Orders, Decorations and Medals (25 September 2008)

Date of Auction: 25th September 2008

Sold for £1,000

Estimate: £1,000 - £1,200

Military General Service 1793-1814, 2 clasps, St. Sebastian, Toulouse (David Brotherton, Serjt. Royal Sappers & Miners) good very fine £1000-1200


David Brotherton was born in West Gordon, Berwick, in about 1790, and was attested into the Corps of Royal Sappers and Miners in Edinburgh on 10 June 1809. He was a Carpenter and joined the 8th Company 2nd Battalion, then stationed in Portugal on the Lines of Torres Vedras. In June 1811, Brotherston was promoted to 2nd Corporal, then to Corporal in March 1812, and to Serjeant in November 1812. He served at the siege of St Sebastian from 11 July to 8 September 1813, where his company occupied the Chofre Hills to construct trenches, embrasures and batteries for bombarding the citadel.

The sappers then moved on into France, and were all present at the battle of Nivelle on 10 November 1813. Brotherston also served with his company at the battle of Nive, and in the actions at Bayonne from 9-13 December 1813. In 1814 the company was attached to Marshall Beresford's column, and Brotherston was present at the battle of Orthes on 27 February 1814, and the battle of Toulouse on 10 April. Although present at these actions he subsequently only claimed clasps for St Sebastian and Toulouse.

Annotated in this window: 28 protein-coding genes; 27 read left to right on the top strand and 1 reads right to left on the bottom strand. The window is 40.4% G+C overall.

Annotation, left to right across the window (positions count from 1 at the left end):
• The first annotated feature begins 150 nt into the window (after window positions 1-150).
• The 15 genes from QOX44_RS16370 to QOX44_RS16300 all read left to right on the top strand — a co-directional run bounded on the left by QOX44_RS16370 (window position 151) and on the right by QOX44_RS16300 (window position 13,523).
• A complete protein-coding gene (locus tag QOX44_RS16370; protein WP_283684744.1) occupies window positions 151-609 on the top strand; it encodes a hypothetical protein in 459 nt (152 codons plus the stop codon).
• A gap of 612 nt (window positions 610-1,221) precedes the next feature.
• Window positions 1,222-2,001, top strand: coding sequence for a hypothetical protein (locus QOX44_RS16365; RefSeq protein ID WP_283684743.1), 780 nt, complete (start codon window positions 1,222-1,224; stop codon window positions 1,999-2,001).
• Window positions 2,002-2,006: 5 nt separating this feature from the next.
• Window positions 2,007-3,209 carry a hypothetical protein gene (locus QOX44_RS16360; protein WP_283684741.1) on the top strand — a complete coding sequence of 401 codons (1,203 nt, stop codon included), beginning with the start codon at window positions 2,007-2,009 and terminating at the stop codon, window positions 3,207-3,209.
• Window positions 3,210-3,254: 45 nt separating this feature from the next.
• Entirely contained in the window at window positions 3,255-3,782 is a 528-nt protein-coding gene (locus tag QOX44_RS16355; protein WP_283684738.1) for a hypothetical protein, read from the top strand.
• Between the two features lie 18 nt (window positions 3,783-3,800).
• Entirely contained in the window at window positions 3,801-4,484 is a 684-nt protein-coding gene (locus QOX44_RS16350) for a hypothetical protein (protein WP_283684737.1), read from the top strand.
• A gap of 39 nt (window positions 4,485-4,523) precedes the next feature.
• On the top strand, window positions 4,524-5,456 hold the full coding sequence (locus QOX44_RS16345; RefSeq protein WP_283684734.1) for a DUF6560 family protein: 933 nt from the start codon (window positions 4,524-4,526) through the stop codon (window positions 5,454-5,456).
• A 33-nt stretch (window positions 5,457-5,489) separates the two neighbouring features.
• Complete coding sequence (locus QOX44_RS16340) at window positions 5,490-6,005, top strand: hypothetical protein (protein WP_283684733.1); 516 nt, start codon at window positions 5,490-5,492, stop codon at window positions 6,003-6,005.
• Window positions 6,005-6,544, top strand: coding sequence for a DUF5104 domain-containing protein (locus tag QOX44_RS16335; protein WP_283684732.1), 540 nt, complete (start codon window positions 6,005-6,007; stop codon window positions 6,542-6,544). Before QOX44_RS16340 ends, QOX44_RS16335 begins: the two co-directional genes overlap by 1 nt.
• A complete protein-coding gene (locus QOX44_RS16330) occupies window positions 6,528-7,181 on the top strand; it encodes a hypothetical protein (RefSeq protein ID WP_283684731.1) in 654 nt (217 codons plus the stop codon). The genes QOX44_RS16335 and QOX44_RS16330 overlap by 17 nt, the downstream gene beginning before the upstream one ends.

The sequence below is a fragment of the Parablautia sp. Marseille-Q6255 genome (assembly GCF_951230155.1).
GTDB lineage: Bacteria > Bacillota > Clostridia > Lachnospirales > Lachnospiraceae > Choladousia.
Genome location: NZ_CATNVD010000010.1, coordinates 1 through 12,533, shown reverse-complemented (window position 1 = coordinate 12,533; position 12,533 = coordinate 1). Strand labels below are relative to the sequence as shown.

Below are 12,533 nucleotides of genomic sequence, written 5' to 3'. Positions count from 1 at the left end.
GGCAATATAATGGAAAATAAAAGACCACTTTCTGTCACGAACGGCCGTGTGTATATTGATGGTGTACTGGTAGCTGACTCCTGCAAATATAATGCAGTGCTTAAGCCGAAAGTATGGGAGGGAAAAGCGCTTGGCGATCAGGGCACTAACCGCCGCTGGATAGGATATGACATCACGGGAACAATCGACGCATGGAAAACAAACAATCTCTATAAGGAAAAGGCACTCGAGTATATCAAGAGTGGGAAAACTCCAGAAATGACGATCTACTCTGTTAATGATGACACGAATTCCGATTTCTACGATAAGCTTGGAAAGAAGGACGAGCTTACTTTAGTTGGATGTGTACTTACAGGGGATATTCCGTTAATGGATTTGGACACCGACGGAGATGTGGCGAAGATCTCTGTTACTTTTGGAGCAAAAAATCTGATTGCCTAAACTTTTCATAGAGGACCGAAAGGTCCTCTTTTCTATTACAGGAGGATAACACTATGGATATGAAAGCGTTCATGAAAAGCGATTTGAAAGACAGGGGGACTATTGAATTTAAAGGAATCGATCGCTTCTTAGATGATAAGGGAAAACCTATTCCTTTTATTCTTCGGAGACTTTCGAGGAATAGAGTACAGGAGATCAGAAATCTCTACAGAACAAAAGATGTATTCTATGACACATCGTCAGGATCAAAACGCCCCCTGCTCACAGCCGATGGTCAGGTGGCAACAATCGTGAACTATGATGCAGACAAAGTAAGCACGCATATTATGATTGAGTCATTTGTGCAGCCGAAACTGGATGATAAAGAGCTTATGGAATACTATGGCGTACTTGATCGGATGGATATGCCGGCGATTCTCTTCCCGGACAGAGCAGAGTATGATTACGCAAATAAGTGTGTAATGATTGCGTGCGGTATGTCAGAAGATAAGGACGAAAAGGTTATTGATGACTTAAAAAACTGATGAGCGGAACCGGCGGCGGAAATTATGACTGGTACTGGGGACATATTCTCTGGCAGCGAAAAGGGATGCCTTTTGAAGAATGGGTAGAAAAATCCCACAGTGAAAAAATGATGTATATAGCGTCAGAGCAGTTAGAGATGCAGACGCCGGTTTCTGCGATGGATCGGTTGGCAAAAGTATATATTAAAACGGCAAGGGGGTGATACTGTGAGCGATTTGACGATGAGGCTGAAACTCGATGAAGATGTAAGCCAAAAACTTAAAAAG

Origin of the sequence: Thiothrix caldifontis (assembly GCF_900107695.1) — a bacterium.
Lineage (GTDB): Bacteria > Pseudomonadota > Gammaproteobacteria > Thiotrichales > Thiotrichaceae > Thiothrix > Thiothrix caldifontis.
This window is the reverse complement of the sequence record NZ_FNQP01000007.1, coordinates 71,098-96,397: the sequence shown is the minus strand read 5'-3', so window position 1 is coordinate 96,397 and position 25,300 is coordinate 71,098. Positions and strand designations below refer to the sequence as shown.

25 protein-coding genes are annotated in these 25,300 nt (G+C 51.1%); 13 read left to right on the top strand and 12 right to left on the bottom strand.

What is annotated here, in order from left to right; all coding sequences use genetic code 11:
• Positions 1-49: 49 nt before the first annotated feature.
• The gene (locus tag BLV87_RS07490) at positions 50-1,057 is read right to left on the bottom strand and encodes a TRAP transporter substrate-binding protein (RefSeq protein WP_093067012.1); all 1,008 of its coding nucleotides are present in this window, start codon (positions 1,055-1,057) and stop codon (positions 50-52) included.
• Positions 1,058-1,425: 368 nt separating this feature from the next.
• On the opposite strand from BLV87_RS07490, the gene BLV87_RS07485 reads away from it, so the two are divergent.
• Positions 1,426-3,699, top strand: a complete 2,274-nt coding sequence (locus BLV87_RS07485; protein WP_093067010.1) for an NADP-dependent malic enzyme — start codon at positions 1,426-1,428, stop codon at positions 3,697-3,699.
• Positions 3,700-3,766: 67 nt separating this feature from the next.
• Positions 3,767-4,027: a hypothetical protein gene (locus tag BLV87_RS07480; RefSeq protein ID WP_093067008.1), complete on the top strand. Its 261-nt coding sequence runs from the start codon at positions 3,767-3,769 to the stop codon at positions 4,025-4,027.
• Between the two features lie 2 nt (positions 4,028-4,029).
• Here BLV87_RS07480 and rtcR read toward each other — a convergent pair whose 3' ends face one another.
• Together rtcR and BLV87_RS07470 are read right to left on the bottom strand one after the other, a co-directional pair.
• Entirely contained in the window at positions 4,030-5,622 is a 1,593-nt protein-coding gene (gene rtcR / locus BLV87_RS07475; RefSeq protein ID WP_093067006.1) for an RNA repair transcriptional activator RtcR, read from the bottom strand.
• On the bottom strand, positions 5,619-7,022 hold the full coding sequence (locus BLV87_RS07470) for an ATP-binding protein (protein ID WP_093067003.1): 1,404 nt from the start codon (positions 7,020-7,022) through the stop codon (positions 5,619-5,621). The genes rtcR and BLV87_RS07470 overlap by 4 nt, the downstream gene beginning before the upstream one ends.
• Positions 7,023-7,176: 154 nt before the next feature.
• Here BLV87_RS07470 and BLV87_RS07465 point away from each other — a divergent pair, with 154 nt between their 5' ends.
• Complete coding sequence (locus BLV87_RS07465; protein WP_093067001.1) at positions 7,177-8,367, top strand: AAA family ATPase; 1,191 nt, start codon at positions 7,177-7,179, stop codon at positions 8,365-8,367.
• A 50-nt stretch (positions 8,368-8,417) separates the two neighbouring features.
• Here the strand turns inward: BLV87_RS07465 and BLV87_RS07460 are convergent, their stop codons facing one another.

The company left France from Pauillac on 22 June 1814, bound for Portsmouth and New Orleans, but arrived in America just at the end of hostilities. They returned to Woolwich in early June of the same year on the transport
Dawson. In June 1815 the company left Woolwich and rushed to Ostend and the Netherlands. Under Sub-Lieutenant P. Johnson, the company left Antwerp at 2am on 18 June, and Sjt Brotherston arrived at the battle of Waterloo on the same day having done a forced march of 28 miles. The company was congratulated by Sir James Carmichael Smyth RE for arriving in such rapid time. He received War Prize money for the Peninsula, and for Waterloo and the Capture of Paris. After Waterloo he was stationed in Paris with the Army of Occupation for three and a half years, being promoted to Colour Sergeant in November 1818.

Following his return to England, he spent seven years with a company in Gibraltar. In the Special Proceedings for his discharge, held on 7 October 1833, he was recommended for an award for Meritorious Conduct, his record having been ‘Most exemplary’. He was discharged at Chelsea on l November 1833, after 24 years and 215 days service, and pensioned to reside in Woolwich. He later received the Long Service & Good Conduct medal which was was sent to the Board of Ordnance for him on 19 June 1834. He died in his late sixties in Canterbury on 8 December 1858. Sold with full research.